The network's alternative programming chief says he wants to explore "hands-on" opportunities
Fox sent a wave through the television ranks when it announced on Friday that Mike Darnell, its alternative programming president, is leaving the network at the end of June.
After 18 years with the network, Darnell decided not to renew his contract. And he tells TheWrap that the timing of his exit wasn't related to his biggest hit "American Idol's" declining ratings.
"That had nothing at all to do with my decision," he said. "'Idol' is a phenomenon, it's historic."
Darnell led "Idol" to an astonishing eight-year run as the top show on television, which ended only last year when it was bumped by NBC's "Sunday Night Football." It helped inspire a slew of other musical competitions around the globe, including Simon Cowell's "X Factor," which launched a U.S. edition on Fox in 2011.
"When I was a kid, I dreamed of being part of something historic like M.A.S.H.," he said. "Well, now I have. I'm incredibly proud of this show."
In its eleventh year, the show continues to earn enviable ratings, despite its slide since last season. TheWrap reported that talent show would once again be overhauled by letting go of the four judges, among other format changes. But, Darnell said that "nothing has been decided."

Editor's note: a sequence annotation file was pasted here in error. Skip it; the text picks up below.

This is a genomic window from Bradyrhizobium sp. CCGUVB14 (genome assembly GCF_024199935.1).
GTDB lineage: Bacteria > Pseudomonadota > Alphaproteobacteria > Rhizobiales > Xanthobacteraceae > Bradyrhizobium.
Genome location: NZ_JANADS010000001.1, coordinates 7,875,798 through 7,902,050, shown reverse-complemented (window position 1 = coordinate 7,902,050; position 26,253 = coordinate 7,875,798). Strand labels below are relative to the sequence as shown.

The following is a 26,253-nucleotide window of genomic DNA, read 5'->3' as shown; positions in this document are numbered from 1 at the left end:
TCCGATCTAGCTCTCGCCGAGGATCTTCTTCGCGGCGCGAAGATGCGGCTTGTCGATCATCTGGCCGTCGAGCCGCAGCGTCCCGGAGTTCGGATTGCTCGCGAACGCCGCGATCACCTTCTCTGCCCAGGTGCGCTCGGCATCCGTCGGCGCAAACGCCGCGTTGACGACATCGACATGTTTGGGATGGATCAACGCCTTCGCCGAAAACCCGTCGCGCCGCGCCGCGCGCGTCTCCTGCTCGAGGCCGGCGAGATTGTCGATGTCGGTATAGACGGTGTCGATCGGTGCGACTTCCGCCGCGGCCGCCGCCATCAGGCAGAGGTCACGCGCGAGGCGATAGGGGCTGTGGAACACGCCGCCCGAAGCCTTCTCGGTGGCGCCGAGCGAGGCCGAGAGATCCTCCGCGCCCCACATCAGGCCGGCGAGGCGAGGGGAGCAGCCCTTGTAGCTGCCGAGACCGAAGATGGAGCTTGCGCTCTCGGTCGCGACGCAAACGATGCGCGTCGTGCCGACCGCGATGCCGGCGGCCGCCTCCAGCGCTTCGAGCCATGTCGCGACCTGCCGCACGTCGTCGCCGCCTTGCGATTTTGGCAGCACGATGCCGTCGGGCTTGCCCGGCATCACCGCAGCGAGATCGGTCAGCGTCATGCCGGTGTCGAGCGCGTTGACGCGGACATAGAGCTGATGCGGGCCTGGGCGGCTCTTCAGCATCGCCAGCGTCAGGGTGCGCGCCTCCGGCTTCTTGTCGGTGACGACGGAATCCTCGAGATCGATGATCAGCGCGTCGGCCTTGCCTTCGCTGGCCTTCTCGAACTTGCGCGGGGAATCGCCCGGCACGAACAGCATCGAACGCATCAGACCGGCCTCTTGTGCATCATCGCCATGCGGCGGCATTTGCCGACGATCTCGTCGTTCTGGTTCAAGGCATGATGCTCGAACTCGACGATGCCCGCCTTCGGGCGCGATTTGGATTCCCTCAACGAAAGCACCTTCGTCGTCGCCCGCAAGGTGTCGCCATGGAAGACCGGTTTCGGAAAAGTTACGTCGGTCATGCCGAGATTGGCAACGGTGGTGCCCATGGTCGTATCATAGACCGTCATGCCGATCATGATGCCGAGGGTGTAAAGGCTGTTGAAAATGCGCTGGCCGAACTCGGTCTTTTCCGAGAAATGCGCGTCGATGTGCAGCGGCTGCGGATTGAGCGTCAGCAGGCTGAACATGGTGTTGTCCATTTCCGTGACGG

"We're still in the very preliminary planning stages," he told us.
Additionally, he concedes that "The X Factor" and "American Idol" compete with each other (as every similar show on TV does), but he doesn't regret bringing the second talent show to Fox.
"First of all, I wasn't going to let Simon Cowell leave the network," Darnell said. "And 'The Voice' was coming whether or not we brought on 'The X Factor.'"
Under his watch, the network took bigger risks on its unscripted fare and saw successes with its Gordon Ramsay culinary franchise, including "Hell's Kitchen." Darnell has many shows he's proud of, but others that have become lessons.
"I'm proud of 'Joe Millionaire' and 'So You Think You Can Dance,' but there have been missteps," he conceded. "'Who's Your Daddy?'"
The 2005 reality show placed an adopted person in a room with 25 men, one of whom, yes, is the person's biological father. Amid low ratings and bad press, Fox canceled the show mid-run.
"A controversial show doesn't get ratings unless the controversy is in the show like fights on 'Real Housewives,' not just about the show like in the case of 'Who's Your Daddy?' Controversy doesn't always drive ratings," he said.
Darnell had been known for having "tacky" tastes — his word, not ours — but said he really can't compete with cable reality shows.
"I saw 'My Strange Addiction' the other day and this woman was eating her mattress," he said.
The outgoing exec has signed on with agency WME, but said he's taking the next few weeks to figure out what he wants to do next.
"I've been hands-on before, but as an executive," he said. "My next step could be in the entrepreneurial space, creating something and being hands-on."
As for whether his future includes a move to another network, Darnell said, "Anything is possible."